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In 2015 Ardbeg turned 200 years old, but just a few short years ago, it looked to all the world like the distilleries time had come to an end. Saved from extinction by Glenmorangie plc in 1997, this now famous Islay distillery has established itself as one of the most popular in the world, with bottles selling for extraordinary (some would say insane) prices on the secondary market.
Ardbeg perches on the island’s southern coast, along a stretch of road which is also home to Laphroaig and Lagavulin. When I visited the distillery in October, it was a typically miserable Islay day and I stepped out the car into the stinging rain already fantasising about the drams waiting to be sampled inside. First however, some sustenance was required and I quickly made my way to the excellent ‘Old Kiln Cafe‘, only to find it completely full. Having stupidly not thought to book, a quick dash back to Port Ellen was required in order to take on some fuel before the tour and warehouse tasting which lay ahead.
The ArdBIG tour kicked off at 2pm and while the afternoon followed much the same running order as other distillery tours, it would be fair to say that tour guide Ronnie went a little more in-depth with his description of the tiny details that contribute towards the creation of this unique single malt. For such a well known brand, the distillery is surprisingly small, with an annual production capacity of just 1.1 million litres, placing it behind all on the island, except of course, for little Kilchoman. This situation is about to change however, with plans underway to construct a new still-house, complete with an additional pair of Pot Stills, thereby doubling the sites capacity.
Following the tour, we decamped to the warehouse, where a series of exquisite cask samples awaited. At £40 a time, the ArdBIG tour is certainly not a cheap day out but sitting there in the gloomy warehouse, listening to the wind howl outside, a dram of Ardbeg which had been drawn from the cask that very morning, now swirling in my glass, I’d have to say it was worth it. Indeed, the afternoon was a highlight of my latest trip to this most famed whisky island.
Back at the shop, I was surprised to find a generous stock of Ardbeg Perpetuum on the shelves. This bottle was released to mark the distilleries 200th anniversary at the Islay Festival in 2015. Unusually for a festival bottling however, it was released in fairly large quantities, meaning it still retails at the distillery for the very reasonable price of £85.
Bottled at 48.4% abv, Perpetuum was created using whiskies ‘both young and old’, matured in both sherry and bourbon casks.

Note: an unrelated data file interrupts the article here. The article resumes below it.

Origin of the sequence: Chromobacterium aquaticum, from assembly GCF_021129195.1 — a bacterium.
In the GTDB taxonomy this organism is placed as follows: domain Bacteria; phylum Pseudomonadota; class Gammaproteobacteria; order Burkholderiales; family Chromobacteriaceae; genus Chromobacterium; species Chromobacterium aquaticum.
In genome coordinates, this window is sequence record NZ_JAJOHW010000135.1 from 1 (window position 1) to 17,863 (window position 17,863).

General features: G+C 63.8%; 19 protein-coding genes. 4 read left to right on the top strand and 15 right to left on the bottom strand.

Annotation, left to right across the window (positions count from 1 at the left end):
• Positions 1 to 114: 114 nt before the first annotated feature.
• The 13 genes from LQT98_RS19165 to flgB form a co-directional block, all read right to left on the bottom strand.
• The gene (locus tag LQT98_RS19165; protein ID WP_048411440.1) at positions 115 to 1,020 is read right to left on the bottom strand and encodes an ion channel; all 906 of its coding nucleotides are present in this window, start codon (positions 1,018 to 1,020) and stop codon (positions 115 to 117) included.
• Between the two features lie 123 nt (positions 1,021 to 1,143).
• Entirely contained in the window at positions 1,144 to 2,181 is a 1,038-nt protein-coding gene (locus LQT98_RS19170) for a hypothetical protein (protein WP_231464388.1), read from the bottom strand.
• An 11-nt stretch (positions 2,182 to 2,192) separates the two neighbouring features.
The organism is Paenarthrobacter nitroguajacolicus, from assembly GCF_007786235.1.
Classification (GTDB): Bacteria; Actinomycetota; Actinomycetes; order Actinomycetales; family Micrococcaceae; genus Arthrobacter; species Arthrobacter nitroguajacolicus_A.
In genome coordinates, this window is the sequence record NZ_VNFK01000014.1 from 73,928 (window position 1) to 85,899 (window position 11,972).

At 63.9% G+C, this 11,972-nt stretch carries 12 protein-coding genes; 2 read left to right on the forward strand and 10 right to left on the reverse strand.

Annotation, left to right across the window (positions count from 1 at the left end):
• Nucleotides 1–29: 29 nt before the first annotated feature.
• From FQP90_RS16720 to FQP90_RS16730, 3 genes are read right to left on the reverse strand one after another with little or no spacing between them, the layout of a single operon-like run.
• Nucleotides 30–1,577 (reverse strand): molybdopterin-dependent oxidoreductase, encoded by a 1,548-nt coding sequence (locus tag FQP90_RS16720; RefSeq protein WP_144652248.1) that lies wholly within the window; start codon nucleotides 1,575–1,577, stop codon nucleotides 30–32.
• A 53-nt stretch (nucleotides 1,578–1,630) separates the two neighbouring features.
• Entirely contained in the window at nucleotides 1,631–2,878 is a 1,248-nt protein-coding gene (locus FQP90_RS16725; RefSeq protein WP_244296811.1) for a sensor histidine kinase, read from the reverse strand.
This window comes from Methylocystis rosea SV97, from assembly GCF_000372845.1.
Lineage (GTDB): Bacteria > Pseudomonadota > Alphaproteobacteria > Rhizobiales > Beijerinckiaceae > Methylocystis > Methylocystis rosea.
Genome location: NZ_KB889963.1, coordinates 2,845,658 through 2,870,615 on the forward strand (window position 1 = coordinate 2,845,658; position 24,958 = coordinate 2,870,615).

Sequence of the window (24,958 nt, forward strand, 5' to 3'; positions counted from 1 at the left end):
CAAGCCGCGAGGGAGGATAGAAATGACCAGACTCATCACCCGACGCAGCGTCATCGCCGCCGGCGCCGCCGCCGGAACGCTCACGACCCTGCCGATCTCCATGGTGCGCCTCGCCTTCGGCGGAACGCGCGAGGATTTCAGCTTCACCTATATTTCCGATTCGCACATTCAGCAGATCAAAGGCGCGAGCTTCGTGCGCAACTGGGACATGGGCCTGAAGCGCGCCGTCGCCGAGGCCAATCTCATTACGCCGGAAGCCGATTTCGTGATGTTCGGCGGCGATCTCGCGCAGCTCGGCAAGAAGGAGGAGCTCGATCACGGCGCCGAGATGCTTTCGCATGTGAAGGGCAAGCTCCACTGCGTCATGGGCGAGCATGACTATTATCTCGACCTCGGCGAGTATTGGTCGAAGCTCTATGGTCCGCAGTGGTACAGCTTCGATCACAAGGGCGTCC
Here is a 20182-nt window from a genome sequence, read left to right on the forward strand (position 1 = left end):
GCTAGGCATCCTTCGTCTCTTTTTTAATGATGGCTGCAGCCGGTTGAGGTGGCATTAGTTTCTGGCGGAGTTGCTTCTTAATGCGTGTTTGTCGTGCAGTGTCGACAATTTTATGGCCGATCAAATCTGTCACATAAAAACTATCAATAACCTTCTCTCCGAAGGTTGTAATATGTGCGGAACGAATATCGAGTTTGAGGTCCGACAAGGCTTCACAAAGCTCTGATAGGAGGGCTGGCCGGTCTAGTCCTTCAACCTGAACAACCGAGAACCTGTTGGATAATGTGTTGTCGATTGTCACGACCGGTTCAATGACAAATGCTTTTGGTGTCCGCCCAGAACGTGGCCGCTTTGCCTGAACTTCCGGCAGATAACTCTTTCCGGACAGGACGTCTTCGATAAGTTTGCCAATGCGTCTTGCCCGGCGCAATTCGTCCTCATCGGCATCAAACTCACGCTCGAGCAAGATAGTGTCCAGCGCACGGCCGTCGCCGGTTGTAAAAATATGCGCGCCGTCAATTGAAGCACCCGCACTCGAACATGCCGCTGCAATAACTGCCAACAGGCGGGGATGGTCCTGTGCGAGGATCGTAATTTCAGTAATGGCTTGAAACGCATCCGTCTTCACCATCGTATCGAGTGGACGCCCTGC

Smell: An attack of Smoke and Brine at first but settles down to reveal Creamy Vanilla and Barley Flour, Toffee, Lemon and Honey before the arrival of Charcoal and Ash brings us back to a typical Ardbeg.
Taste: Vanilla and Fresh Fruit, then Sherried Raisins, Orange and Spicy Peat Smoke that builds to an Inferno before fading to a slow, smouldering finish with Salty Oak and wisps of Smoke.
Value for Money: I was intrigued with this dram right from the first sip. It’s rich with Ardbeg DNA but there is an indefinable quality which simultaneously places it in it’s own category at the same time. £85 may not be cheap but it is a dram that will keep you interested over repeat visits, which for me makes it worth the price.
Scores: 46 / 50. About the Scores…
I must admit that I would have preferred a little more transparency with regards to the background information of this bottling, with very little detail on the label itself. A little digging will tell you it was created using ‘both old and new whiskies, matured in both ex-bourbon and ex-sherry casks’ which to be honest, is just vague enough that it could apply to a thousand NAS bottlings from a hundred different distilleries. This of course is hardly an issue exclusive to Ardbeg and the supply of further details re: the makeup of a single malt could potentially prick the ears of the SWA but nonetheless, a little more data would have been most welcome. That aside, Perpetuum is a fascinating dram that just about warrants it’s price tag and it’s relatively low bottling strength makes it dangerously drinkable for all it’s fire and brimstone.
There is of course, one further challenge which Perpetuum faces and it is an issue shared with every other Ardbeg special release, it has to compete with arguably the strongest core range of any distillery. So good are the 10 year old, An Oa, Uigeadail and Corryvreckan bottlings that one almost wonders why anyone would buy anything else! If, like me, however, you have familiarised yourself with the range and are looking to try something else, Perpetuum is a good option, assuming of course that you can get to the distillery and snap a bottle up at it’s original asking price. If not, you will likely find it selling at two or three times the price on various whisky auction sites.